While Harris has been able to thrive in the D-League and around the world, it hasn’t been easy making that next step and finding NBA security. That has been frustrating for the 6-foot-5 swingman, but his time abroad and in the D-League has allowed the former Michigan Wolverine to understand what he has to do in order to survive in the basketball world.

“You got to be tough, people don’t understand, you got to be tough to play in them situations, not just on the court but the environment, being away and it’s so much stuff you go through off the court that just mentally you got to be tough, to just keep fighting and keep going,” said Harris. “I always knew I was tough, but you know that’s just something.”

Over the last few years, there arguably hasn’t been a D-League guard that’s been as consistently solid as Harris. He once poured in a franchise-record 56 points for the D-Fenders, he played in the 2014 All-Star game and he’s earned D-League Performer of the Week honors five times. The question for Harris isn’t whether or not he has a place playing professional basketball, but rather if there is a place for him at the games highest level.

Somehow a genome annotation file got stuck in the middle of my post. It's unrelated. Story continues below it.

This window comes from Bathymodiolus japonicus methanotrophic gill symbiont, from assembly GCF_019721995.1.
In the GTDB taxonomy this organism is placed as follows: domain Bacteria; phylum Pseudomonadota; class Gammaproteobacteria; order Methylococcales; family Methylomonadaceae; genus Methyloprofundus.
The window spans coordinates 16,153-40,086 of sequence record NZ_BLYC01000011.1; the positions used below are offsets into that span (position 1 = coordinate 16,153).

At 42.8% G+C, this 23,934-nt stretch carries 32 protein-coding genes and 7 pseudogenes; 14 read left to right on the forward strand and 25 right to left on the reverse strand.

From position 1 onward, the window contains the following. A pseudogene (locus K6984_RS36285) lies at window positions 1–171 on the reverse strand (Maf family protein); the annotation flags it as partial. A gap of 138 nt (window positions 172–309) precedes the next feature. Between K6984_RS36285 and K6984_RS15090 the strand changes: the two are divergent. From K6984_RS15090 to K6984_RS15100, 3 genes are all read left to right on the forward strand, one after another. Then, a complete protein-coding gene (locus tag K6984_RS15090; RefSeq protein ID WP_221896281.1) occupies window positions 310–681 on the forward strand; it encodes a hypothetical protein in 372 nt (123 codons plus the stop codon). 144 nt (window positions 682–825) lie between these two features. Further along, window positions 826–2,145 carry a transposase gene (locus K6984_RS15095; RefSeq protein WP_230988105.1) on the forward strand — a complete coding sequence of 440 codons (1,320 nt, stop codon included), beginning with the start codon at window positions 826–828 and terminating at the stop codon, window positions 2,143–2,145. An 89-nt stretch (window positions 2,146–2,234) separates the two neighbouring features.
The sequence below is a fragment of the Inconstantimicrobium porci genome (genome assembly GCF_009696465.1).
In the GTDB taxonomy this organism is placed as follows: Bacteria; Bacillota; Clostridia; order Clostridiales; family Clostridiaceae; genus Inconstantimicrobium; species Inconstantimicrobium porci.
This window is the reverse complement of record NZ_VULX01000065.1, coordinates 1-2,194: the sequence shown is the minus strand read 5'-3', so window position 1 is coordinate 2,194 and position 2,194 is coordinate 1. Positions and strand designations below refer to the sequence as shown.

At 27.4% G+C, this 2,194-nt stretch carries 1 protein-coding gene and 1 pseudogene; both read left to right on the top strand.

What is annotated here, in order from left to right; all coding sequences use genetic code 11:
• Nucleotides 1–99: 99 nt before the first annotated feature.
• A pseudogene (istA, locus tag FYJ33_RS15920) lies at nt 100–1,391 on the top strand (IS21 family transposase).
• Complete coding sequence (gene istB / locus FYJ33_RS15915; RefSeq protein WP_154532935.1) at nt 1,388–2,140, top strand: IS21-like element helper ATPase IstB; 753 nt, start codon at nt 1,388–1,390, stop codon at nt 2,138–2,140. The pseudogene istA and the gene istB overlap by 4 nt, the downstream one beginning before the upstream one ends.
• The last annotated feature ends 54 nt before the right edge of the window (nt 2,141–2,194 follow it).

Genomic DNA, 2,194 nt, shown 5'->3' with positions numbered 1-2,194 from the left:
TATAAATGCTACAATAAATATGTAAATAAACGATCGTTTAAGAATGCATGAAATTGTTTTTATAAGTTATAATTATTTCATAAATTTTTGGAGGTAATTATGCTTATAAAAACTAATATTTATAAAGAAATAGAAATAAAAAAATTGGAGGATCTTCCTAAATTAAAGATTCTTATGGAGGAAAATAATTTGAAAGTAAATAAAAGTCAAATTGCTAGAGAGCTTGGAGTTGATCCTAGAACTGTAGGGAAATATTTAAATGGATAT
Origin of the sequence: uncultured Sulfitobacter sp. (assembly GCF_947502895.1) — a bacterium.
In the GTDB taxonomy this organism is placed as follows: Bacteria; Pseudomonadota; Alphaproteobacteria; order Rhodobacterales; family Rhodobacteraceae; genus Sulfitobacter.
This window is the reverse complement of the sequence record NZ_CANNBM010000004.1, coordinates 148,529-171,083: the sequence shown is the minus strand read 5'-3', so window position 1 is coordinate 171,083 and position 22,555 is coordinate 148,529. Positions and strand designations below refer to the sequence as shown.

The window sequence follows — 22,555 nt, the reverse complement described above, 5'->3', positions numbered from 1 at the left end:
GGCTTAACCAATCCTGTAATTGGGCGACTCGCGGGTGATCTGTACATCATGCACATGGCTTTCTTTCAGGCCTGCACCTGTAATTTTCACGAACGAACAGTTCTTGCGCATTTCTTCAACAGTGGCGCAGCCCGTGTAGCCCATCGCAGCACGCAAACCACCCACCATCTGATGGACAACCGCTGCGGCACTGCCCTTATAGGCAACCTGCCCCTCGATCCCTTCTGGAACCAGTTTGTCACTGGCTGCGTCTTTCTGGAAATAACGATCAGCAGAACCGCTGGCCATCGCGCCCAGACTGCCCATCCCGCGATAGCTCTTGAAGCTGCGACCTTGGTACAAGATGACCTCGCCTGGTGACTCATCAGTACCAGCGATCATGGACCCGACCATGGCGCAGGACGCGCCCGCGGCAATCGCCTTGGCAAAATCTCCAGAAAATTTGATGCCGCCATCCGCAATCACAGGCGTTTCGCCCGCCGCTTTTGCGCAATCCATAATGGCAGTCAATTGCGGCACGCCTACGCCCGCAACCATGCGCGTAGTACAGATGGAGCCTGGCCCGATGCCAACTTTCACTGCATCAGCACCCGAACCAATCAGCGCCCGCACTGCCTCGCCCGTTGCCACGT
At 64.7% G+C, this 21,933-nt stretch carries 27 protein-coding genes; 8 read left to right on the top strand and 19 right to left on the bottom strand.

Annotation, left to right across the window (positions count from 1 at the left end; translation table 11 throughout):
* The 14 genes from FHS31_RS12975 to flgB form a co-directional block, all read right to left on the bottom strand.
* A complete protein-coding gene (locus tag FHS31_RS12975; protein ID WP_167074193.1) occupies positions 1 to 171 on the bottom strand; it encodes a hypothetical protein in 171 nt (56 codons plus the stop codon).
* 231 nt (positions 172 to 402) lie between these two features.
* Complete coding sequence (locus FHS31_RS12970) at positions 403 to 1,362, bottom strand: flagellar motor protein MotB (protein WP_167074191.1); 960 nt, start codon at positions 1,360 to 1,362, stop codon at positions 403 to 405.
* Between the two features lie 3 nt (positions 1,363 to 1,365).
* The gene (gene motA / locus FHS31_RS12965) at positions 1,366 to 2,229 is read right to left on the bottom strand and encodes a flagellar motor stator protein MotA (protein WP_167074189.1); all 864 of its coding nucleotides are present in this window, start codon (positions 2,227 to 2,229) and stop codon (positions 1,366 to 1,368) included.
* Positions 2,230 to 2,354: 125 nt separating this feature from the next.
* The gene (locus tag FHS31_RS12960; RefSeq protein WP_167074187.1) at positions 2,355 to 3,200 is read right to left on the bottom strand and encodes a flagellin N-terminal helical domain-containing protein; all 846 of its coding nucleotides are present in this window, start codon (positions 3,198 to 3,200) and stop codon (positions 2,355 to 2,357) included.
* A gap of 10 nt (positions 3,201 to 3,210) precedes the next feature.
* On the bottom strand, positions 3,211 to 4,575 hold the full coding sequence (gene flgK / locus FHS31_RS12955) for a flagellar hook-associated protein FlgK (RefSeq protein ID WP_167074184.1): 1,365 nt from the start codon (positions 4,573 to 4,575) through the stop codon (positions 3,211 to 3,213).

“He has been one of the best two-way players in our league all season,” Legends Head Coach Bob MacKinnon told of Harris back in January.

There could be an opportunity for Harris to stick around for the rest of the season if he can impress coach Rick Carlisle and the Mavericks. He’s has only played 25 minutes since being called up, tallying eight points in parts of four games. Since signing his first 10-day deal, he’s recorded DNP—Coach’s Decision stat lines in 4 of the Mavericks nine games, but he knows opportunities like these are chances for him to showcase not only his talents but also maturity.

“Definitely appreciate it more,” Harris says. “You was young when your beginning years of it and them years you kind of wish you can get back so you could seize the day, take everyday as if it’s your last basically. Now I’m aware of that and it’s just a different mind coming in and one thing is I got more mature.”

All quotes were obtained firsthand unless otherwise noted. Stats are accurate as of January 10. Email Steven Simineri at [email protected] and follow him on Twitter @SSimineri